Music Licensing FAQ:

Some of the most frequent questions about Music Licensing are below. If you have additional questions, please visit the Broadjam Help Desk.

What happens if my song is selected?
If your song is selected, you will receive a Broadjam mail message from the Provider.
Why wasn't my track selected?
Music Licensing Providers on Broadjam are typically looking for music from many different sources. While Broadjam guarantees that the provider will listen to your music when you submit it, obviously we cannot guarantee that the provider will place or license a Broadjam artist's music for each Opportunity.
What can I do to increase my chances of licensing and/or placement?
An important and valuable part of the business is to get un-biased feedback and criticism of your work. This is why Broadjam also offers a Pro Reviews service, where you can submit your songs to music industry pros and receive a full critique. You can even ask the reviewer specific questions about your music.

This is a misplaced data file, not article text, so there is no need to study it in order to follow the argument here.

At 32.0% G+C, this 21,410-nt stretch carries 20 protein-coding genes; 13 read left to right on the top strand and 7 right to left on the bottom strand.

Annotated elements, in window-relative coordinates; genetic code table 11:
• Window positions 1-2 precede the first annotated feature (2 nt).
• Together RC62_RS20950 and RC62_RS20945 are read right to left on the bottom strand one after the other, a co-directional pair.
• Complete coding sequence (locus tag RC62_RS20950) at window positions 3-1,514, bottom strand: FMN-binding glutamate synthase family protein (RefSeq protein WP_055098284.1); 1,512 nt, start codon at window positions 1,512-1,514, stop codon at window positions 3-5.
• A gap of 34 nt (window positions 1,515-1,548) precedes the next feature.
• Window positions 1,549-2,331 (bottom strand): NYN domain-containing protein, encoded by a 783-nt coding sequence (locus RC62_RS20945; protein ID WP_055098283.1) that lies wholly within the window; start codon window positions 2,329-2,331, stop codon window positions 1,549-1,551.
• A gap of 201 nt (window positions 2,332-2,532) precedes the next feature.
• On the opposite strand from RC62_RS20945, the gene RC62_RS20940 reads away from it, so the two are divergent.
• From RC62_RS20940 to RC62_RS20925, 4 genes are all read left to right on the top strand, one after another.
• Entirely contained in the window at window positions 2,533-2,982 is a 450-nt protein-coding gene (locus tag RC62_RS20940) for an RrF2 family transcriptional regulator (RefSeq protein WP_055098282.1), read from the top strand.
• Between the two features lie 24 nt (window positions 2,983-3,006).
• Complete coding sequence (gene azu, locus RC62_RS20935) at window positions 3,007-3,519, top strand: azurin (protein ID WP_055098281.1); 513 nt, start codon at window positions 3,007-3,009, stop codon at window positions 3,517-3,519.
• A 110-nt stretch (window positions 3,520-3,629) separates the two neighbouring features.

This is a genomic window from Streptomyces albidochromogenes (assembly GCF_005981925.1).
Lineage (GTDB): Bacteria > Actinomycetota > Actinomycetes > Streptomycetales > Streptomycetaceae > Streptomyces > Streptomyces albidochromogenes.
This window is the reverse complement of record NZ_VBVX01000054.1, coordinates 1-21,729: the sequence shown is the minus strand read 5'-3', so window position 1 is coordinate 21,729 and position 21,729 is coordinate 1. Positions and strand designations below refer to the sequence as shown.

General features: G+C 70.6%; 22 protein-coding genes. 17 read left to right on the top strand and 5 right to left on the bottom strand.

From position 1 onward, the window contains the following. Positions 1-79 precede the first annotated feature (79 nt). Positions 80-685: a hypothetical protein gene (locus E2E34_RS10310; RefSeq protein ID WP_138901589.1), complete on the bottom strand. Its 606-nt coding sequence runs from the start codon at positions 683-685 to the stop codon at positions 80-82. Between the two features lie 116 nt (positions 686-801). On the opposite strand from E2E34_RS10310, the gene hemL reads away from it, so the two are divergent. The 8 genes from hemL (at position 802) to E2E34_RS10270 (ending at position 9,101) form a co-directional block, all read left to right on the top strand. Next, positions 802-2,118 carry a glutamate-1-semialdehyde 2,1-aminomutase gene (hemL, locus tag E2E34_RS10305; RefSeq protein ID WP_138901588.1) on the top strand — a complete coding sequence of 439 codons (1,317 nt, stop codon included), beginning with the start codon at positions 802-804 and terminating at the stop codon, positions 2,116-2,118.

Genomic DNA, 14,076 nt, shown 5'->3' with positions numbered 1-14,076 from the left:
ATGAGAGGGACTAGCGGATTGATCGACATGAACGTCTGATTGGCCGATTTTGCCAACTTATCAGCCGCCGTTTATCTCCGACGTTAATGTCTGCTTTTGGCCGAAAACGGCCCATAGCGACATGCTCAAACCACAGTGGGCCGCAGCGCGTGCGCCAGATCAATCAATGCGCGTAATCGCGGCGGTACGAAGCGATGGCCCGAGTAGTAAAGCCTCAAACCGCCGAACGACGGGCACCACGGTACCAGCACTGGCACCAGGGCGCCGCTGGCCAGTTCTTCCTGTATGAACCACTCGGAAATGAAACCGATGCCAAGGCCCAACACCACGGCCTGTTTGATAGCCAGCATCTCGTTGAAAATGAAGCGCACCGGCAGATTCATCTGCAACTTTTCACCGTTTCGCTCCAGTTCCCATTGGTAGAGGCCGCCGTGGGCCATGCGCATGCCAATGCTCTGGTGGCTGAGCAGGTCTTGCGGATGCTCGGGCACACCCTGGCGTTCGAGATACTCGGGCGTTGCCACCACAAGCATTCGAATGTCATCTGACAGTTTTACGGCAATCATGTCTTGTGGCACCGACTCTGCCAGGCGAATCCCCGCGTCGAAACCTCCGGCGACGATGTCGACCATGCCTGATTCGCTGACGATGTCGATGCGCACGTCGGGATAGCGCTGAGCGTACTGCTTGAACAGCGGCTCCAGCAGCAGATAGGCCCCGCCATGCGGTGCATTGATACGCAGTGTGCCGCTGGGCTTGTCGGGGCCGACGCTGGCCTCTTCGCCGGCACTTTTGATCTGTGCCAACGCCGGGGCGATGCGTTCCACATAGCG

Why do I need to pay for each submission?
Broadjam is similar to the post office - you pay us to administer and deliver your materials to a destination.
Does Broadjam screen songs before submission?
No, but occasionally a provider may ask us for assistance in the screening process. This is rare, but the option is available if a client requests it.
Will the licensing opportunity provider listen to my song?
Yes - you'll be able to track when the provider logs in to review songs in your "My Licensing Submissions" page. If your song is not listened to by the provider, you will receive a credit on your account.
Who am I submitting my songs to?
Film and TV music supervisors, ad agencies, publishers, song-pluggers, video game companies, producers - anyone who is looking to license music for a project may use Broadjam as a resource. Broadjam members have placed songs with the following companies: Paramount Pictures, Columbia Pictures, MTV, FOX, VH1, Oxygen, Disney Channel, E! Network, NASCAR, ESPN X Games, ESPN, SPEED Network, Big Ten Network, Versus TV, NHL, NBA, MLB, D4 Creative Group, Rex Benson Music Group, HD Music Now, Songs to your eyes, Discover Mediaworks, John Roach Projects, Inc., Tinderbox Music, House-Autry, Kwik Trip and Dance Dance Revolution (Konami).